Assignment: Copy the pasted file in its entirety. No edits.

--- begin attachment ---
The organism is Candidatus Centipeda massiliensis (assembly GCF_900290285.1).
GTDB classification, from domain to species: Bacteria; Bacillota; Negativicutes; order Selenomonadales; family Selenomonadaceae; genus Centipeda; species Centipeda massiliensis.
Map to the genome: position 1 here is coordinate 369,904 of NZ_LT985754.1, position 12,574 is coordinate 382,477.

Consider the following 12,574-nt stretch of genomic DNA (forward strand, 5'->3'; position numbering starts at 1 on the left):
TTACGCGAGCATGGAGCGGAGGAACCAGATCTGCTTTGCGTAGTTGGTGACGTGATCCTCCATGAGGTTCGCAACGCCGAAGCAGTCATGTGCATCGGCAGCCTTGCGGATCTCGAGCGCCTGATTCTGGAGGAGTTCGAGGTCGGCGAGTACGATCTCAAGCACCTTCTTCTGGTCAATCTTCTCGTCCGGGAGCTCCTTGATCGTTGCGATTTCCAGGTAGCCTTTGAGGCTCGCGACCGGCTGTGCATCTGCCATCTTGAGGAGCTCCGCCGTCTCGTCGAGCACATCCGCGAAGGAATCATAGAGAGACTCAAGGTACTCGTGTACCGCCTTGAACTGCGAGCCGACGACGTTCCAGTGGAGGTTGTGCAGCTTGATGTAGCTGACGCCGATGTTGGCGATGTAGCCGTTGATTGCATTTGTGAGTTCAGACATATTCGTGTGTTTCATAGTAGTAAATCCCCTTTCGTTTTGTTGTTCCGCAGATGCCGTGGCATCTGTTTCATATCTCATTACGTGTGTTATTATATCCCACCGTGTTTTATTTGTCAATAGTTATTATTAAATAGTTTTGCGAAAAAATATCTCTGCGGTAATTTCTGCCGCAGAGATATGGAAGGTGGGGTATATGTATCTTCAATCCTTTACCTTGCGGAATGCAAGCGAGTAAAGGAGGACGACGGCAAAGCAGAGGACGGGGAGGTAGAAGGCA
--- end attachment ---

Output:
The organism is Candidatus Centipeda massiliensis (assembly GCF_900290285.1).
GTDB classification, from domain to species: Bacteria; Bacillota; Negativicutes; order Selenomonadales; family Selenomonadaceae; genus Centipeda; species Centipeda massiliensis.
Map to the genome: position 1 here is coordinate 369,904 of NZ_LT985754.1, position 12,574 is coordinate 382,477.

Consider the following 12,574-nt stretch of genomic DNA (forward strand, 5'->3'; position numbering starts at 1 on the left):
TTACGCGAGCATGGAGCGGAGGAACCAGATCTGCTTTGCGTAGTTGGTGACGTGATCCTCCATGAGGTTCGCAACGCCGAAGCAGTCATGTGCATCGGCAGCCTTGCGGATCTCGAGCGCCTGATTCTGGAGGAGTTCGAGGTCGGCGAGTACGATCTCAAGCACCTTCTTCTGGTCAATCTTCTCGTCCGGGAGCTCCTTGATCGTTGCGATTTCCAGGTAGCCTTTGAGGCTCGCGACCGGCTGTGCATCTGCCATCTTGAGGAGCTCCGCCGTCTCGTCGAGCACATCCGCGAAGGAATCATAGAGAGACTCAAGGTACTCGTGTACCGCCTTGAACTGCGAGCCGACGACGTTCCAGTGGAGGTTGTGCAGCTTGATGTAGCTGACGCCGATGTTGGCGATGTAGCCGTTGATTGCATTTGTGAGTTCAGACATATTCGTGTGTTTCATAGTAGTAAATCCCCTTTCGTTTTGTTGTTCCGCAGATGCCGTGGCATCTGTTTCATATCTCATTACGTGTGTTATTATATCCCACCGTGTTTTATTTGTCAATAGTTATTATTAAATAGTTTTGCGAAAAAATATCTCTGCGGTAATTTCTGCCGCAGAGATATGGAAGGTGGGGTATATGTATCTTCAATCCTTTACCTTGCGGAATGCAAGCGAGTAAAGGAGGACGACGGCAAAGCAGAGGACGGGGAGGTAGAAGGCA